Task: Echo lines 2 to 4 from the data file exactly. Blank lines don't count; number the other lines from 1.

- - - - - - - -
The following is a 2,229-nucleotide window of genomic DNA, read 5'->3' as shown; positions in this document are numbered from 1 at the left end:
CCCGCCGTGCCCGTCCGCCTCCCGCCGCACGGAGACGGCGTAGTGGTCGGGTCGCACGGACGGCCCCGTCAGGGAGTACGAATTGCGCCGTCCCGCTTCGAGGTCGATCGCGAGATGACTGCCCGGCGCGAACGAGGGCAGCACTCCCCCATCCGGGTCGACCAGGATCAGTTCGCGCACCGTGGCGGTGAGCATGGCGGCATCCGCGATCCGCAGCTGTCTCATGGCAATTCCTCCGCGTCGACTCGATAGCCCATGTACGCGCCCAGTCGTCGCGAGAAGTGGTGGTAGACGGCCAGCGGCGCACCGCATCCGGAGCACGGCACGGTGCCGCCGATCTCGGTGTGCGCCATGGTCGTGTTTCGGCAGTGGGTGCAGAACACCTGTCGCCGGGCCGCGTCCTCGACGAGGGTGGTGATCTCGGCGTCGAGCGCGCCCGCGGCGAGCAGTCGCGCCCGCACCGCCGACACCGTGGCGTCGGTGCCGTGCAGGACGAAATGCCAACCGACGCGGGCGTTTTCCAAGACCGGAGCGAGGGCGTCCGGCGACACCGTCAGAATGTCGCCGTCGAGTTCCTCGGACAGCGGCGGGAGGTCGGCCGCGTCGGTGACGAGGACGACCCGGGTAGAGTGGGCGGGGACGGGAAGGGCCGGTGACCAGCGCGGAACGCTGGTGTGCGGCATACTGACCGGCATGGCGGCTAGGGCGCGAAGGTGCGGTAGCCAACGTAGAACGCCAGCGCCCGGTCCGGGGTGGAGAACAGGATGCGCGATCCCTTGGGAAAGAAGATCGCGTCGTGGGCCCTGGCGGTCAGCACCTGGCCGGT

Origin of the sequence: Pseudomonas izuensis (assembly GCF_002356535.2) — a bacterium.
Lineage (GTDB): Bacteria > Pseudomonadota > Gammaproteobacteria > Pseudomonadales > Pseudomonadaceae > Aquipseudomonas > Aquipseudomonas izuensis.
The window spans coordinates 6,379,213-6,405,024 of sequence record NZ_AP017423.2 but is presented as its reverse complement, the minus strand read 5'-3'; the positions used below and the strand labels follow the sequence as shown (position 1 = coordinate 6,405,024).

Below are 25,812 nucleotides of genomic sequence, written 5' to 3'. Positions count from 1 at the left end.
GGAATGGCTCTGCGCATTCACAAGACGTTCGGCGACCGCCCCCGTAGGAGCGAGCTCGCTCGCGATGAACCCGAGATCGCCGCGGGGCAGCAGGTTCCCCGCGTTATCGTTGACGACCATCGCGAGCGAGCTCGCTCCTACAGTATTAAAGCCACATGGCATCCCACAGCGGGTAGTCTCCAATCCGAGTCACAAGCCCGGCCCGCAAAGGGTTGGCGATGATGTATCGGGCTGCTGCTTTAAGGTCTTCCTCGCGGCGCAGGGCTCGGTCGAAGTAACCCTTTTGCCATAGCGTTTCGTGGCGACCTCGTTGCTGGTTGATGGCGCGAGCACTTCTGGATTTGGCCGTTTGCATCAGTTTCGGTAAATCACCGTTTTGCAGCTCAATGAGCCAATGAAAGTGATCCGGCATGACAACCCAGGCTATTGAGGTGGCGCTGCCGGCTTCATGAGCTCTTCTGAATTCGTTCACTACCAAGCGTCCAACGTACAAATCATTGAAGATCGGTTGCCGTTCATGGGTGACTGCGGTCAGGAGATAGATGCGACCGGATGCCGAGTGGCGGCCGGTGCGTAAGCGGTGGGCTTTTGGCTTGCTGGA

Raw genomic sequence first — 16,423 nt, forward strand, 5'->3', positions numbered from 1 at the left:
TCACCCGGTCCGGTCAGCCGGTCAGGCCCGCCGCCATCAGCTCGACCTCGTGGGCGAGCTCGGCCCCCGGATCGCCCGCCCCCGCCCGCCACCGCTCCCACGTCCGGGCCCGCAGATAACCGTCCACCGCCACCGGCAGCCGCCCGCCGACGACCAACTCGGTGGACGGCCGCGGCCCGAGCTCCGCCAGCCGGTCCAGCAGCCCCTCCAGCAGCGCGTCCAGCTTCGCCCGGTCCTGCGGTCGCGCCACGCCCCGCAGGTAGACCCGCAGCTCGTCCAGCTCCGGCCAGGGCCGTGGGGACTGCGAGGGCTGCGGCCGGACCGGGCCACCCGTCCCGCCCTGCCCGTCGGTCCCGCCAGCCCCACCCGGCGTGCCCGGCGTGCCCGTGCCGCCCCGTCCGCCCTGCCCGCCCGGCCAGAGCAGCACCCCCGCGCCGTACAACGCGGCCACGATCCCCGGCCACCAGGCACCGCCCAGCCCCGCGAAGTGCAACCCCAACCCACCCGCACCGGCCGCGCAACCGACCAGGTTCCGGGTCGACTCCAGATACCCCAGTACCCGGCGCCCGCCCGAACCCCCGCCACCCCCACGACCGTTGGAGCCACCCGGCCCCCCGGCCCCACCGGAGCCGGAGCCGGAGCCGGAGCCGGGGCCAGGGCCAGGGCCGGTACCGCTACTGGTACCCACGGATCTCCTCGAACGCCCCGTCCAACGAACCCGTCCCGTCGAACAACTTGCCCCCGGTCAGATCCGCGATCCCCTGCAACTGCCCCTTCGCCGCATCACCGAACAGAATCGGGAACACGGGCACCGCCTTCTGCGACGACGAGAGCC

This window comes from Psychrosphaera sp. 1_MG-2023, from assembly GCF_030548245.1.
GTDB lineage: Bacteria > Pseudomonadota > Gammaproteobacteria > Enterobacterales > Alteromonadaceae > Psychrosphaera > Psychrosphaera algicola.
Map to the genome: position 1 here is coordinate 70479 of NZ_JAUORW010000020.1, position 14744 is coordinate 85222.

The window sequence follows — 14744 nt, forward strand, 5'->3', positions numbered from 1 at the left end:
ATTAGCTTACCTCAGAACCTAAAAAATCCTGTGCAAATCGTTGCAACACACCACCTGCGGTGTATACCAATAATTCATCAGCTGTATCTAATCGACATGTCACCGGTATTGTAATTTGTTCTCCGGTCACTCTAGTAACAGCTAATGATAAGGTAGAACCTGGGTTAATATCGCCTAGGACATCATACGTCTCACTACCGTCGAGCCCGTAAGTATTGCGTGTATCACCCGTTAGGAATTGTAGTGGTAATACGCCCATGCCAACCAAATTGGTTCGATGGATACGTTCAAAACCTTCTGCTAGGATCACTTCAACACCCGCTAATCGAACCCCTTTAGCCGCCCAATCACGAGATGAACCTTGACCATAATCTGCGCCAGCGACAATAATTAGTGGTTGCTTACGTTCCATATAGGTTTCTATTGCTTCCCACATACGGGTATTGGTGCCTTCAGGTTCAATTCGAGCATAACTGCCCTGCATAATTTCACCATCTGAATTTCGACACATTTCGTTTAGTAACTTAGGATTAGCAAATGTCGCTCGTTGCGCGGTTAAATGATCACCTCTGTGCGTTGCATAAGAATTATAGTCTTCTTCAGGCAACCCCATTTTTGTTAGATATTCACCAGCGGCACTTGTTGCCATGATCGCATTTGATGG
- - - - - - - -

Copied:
CCCGCCGTGCCCGTCCGCCTCCCGCCGCACGGAGACGGCGTAGTGGTCGGGTCGCACGGACGGCCCCGTCAGGGAGTACGAATTGCGCCGTCCCGCTTCGAGGTCGATCGCGAGATGACTGCCCGGCGCGAACGAGGGCAGCACTCCCCCATCCGGGTCGACCAGGATCAGTTCGCGCACCGTGGCGGTGAGCATGGCGGCATCCGCGATCCGCAGCTGTCTCATGGCAATTCCTCCGCGTCGACTCGATAGCCCATGTACGCGCCCAGTCGTCGCGAGAAGTGGTGGTAGACGGCCAGCGGCGCACCGCATCCGGAGCACGGCACGGTGCCGCCGATCTCGGTGTGCGCCATGGTCGTGTTTCGGCAGTGGGTGCAGAACACCTGTCGCCGGGCCGCGTCCTCGACGAGGGTGGTGATCTCGGCGTCGAGCGCGCCCGCGGCGAGCAGTCGCGCCCGCACCGCCGACACCGTGGCGTCGGTGCCGTGCAGGACGAAATGCCAACCGACGCGGGCGTTTTCCAAGACCGGAGCGAGGGCGTCCGGCGACACCGTCAGAATGTCGCCGTCGAGTTCCTCGGACAGCGGCGGGAGGTCGGCCGCGTCGGTGACGAGGACGACCCGGGTAGAGTGGGCGGGGACGGGAAGGGCCGGTGACCAGCGCGGAACGCTGGTGTGCGGCATACTGACCGGCATGGCGGCTAGGGCGCGAAGGTGCGGTAGCCAACGTAGAACGCCAGCGCCCGGTCCGGGGTGGAGAACAGGATGCGCGATCCCTTGGGAAAGAAGATCGCGTCGTGGGCCCTGGCGGTCAGCACCTGGCCGGT

Origin of the sequence: Pseudomonas izuensis (assembly GCF_002356535.2) — a bacterium.
Lineage (GTDB): Bacteria > Pseudomonadota > Gammaproteobacteria > Pseudomonadales > Pseudomonadaceae > Aquipseudomonas > Aquipseudomonas izuensis.